The Pensions Regulator has published – for consultation - its draft guidance for trustees on managing member requests for transfers from defined benefit to defined contribution arrangements. 
The Regulator’s intervention arises from an expectation that from 6 April more members of DB schemes may wish to transfer to DC arrangements in order to take advantage of the new freedom for DC members to take pension savings as cash lump sums or via drawdown. The guidance is also designed to reflect the fact that the Pension Schemes Act 2015, when enacted, will provide that where a member’s cash equivalent transfer value is over £30,000, the member must take independent financial advice before transferring.
The aim of the guidance
TPR says that the guidance is intended to:

  • help trustees ensure they have appropriate processes in place to manage transfer requests;
  • prompt trustees to consider the impact of transfer values as part of an integrated approach to risk management of their scheme; and
  • require trustees to provide clear information for members so that they can get independent advice on the best option for them.

Scope of the guidance
The proposed guidance emphasises that for most members, it is highly likely in current conditions to be in their best financial interests to remain in their DB arrangement. However, there will be exceptions to this. 
Much of the guidance focuses on the transfer process and the need for trustees to ensure that members have received appropriate financial advice before they make a transfer.  However, the guidance says that the trustees are not “responsible for checking what advice was given, what recommendation was made or to confirm whether the member is following that recommendation”.
The guidance also confirms that it “is not the trustee’s role to second-guess the member’s individual circumstances… Nor is it their role to prevent a member from making decisions which the trustees might consider to be inappropriate to the member’s circumstances”.
Trustees are reminded that the financial advice requirement is not a substitute for continuing to investigate the status of the proposed receiving scheme: “We expect trustees to conduct proper due diligence on the receiving scheme to ensure that it is a legitimate arrangement”.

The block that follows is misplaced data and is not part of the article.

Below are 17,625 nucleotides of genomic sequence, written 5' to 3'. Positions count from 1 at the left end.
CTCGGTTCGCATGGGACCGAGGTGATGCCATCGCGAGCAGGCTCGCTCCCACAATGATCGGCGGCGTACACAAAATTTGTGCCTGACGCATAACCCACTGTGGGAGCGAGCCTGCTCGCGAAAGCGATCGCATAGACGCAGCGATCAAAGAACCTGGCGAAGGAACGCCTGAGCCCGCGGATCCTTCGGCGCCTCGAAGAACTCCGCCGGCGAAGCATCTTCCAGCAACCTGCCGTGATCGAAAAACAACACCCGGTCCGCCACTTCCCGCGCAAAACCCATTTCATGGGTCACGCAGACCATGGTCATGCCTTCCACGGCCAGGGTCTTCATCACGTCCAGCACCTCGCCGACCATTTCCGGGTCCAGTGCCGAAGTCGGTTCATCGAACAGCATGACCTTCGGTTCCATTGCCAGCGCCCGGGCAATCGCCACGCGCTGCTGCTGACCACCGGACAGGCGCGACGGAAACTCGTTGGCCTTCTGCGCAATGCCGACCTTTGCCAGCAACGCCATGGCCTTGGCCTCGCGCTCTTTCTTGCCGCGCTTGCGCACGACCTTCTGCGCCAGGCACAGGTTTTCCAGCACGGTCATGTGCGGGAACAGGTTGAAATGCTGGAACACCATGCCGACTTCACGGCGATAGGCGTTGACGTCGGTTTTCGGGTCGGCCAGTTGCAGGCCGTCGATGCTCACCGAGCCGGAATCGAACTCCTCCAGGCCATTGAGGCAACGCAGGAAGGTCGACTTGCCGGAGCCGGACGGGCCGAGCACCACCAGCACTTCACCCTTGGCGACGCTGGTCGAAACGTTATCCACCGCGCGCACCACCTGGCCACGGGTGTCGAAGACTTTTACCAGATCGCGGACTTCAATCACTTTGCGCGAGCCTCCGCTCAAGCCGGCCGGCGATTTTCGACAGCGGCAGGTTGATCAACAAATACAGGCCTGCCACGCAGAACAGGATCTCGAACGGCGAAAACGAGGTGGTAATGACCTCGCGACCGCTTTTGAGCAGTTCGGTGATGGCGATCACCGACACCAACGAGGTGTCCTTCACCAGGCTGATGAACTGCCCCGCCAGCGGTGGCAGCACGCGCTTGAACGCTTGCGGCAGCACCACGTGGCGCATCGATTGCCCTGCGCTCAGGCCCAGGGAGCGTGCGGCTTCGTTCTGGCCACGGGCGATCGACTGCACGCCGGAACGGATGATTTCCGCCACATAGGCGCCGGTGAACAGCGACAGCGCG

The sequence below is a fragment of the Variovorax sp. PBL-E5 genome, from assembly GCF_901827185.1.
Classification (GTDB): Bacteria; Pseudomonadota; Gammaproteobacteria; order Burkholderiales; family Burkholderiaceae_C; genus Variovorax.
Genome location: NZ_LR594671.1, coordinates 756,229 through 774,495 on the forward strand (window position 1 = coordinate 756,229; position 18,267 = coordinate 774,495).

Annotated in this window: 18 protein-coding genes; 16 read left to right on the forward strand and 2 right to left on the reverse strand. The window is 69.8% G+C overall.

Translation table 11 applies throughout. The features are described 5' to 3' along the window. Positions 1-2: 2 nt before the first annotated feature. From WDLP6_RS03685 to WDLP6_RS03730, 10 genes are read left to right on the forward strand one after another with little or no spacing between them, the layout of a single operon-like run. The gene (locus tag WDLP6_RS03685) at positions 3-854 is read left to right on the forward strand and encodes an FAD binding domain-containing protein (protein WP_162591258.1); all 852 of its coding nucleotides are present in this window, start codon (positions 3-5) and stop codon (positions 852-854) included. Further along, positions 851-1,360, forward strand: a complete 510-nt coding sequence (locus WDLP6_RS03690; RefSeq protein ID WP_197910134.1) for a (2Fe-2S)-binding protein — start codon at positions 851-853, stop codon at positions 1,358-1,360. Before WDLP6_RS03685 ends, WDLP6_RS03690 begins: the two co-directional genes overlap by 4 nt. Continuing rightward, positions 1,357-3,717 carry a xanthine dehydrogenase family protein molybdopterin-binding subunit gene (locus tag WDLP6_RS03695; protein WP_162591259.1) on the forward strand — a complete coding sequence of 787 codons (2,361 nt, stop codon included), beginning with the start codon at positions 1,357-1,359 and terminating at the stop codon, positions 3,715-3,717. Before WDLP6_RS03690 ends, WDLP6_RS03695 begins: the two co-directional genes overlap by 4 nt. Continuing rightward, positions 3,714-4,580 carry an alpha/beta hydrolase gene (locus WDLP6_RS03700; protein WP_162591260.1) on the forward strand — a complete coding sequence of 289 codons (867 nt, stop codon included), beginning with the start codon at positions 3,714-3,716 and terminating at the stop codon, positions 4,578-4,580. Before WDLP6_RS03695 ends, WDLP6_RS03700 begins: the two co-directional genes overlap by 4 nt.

The guidance emphasises that trustees’ powers and duties in relation to DB to DC transfers remain substantially as they were before the Budget announcements last year. However, trustees must monitor demand from members for transfers. In relation to funding, trustees might consider whether to commission a fresh actuarial assessment of their scheme in light of the number of transfers, and whether any reduction in transfer values is needed. The guidance does note that more members choosing to transfer closer to retirement could increase the scheme’s liquidity requirements and hence have an impact on its investment strategy.
The draft guidance should be treated with some caution, not least because the detail of the legislation which it describes has not been finalised. However, it does look like the guidance will provide a useful summary of the numerous hoops that trustees and members will need to jump through in respect of the new financial advice requirement on DB to DC transfers.
Next steps
For its part, TPR says that the consultation, which closes on 17 March, is just the first part of a package of communications to help trustees prepare for 6 April. In particular, it will publish further guidance for occupational scheme trustees in early March, following publication of the relevant DWP regulations, on the new requirements for trustees to direct DC members approaching retirement to Pension Wise (the “guidance guarantee” service). All of this means that a busy time for trustees is likely to get even busier over the coming weeks!
TPR’s consultation and draft guidance can be found here.